In Part 1 of this post: http://wp.me/p3ckDt-3C, we explored how your emotions hold important information about your current state of wellbeing. So how do you access that inner information when you have spent years avoiding your uncomfortable feelings? Here are some quick tips to start you off:
When you’re all worked up inside, see if you can take 5-10 minutes for yourself where you’re not doing anything. Find somewhere you can be alone so that you can feel into what’s going on for you.
Be in your body
To feel your emotions you have to be in your body. The quickest way to drop into your body is to pay attention to your body’s sensations. A useful starting place is noticing your breath – one minute of paying attention to your breath will bring you into your body pronto!
Don’t think, just feel
Most of us think we are feeling our emotions, but what we’re actually doing is analysing and rationalising them so we can solve the problem with our minds. If you’re trying to work out why you’re feeling the way you do, then you’re actually thinking about your emotions. Having said that, it can be useful to ask yourself why you’re feeling this way, then wait and feel the response in your body rather than with your mind. To extract the guidance from your emotions, you need to feel your feelings, which is a sensory experience, rather than a mental process.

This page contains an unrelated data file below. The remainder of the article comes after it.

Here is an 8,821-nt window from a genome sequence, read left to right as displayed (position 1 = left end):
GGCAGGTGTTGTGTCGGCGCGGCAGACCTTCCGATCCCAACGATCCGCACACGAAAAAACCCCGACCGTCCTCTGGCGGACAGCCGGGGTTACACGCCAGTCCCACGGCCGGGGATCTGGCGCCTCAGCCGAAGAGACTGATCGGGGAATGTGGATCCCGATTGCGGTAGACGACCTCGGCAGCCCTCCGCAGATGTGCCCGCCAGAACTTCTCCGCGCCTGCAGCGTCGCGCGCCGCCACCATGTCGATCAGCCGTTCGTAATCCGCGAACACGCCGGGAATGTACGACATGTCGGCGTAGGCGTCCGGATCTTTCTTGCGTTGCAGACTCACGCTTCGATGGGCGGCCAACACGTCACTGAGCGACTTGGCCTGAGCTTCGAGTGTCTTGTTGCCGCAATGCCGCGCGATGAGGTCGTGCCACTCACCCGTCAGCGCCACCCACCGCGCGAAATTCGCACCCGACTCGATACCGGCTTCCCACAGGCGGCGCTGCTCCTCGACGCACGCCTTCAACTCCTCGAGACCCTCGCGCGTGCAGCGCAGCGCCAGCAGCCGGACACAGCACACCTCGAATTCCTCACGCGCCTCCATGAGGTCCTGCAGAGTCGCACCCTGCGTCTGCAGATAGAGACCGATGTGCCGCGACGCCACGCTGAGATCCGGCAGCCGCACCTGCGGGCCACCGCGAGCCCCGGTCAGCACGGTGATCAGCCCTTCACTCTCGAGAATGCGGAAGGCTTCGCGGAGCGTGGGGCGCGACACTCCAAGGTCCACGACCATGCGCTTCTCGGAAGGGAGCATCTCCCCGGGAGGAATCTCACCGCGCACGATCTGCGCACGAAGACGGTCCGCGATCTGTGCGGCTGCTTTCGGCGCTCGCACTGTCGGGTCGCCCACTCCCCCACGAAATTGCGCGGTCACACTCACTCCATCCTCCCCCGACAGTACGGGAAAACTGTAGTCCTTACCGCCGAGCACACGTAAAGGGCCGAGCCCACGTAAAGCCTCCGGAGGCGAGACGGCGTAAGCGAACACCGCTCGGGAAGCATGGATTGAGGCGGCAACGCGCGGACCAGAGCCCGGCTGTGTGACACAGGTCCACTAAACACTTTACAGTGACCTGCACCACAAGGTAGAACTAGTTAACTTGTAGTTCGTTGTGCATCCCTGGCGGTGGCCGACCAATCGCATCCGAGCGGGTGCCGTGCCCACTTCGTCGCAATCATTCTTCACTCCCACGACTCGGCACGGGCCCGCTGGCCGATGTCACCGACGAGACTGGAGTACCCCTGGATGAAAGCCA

Forget what others said or did; for now the focus is on what’s been triggered in you
Your feelings are about you, no matter how badly someone else has behaved. Even if another person has been the trigger for your distress, ultimately how you feel is your domain and it’s up to you to take responsibility for your feelings.
One way to do this is to get curious about what the other person has triggered in you. Is it fear of rejection, or of not being liked? Is it a lack of respect for you? Were you misunderstood? Or rudely interrupted? Did you feel invisible? Whatever’s coming up for you, once you realise what’s been triggered in you, then you can go a step deeper and sense into what, for example, being rejected or being misunderstood means to you.
Bring empathy to your inner judge and critic
That persistent inner judge and critic can create havoc in our system, bringing up feelings of shame and unworthiness in situations where we feel vulnerable. Shame is when we feel inherently bad or unworthy of love and belonging. It’s a toxic emotion that’s strongly connected to addiction, depression, anxiety and even suicide. Brené Brown’s work has shown that empathy is the best antidote to shame. If shame is coming up in your emotions, see if you can have some empathy for that part of you that’s feeling unworthy or bad, as it will go a long way to dissipating those nasty shame gremlins.
Above all, be patient with yourself as it can take some time to adjust to this kind of inner attention if you’re not used to it. Yet the rewards are many, including building trust in yourself, inner resilience, strengthening emotional intelligence and learning to sort through what issues are yours and what belongs to others in your relationships. Not to mention the information your system gives you when you pay attention to it!
How do you work with your emotions? Please share your thoughts in the comments below.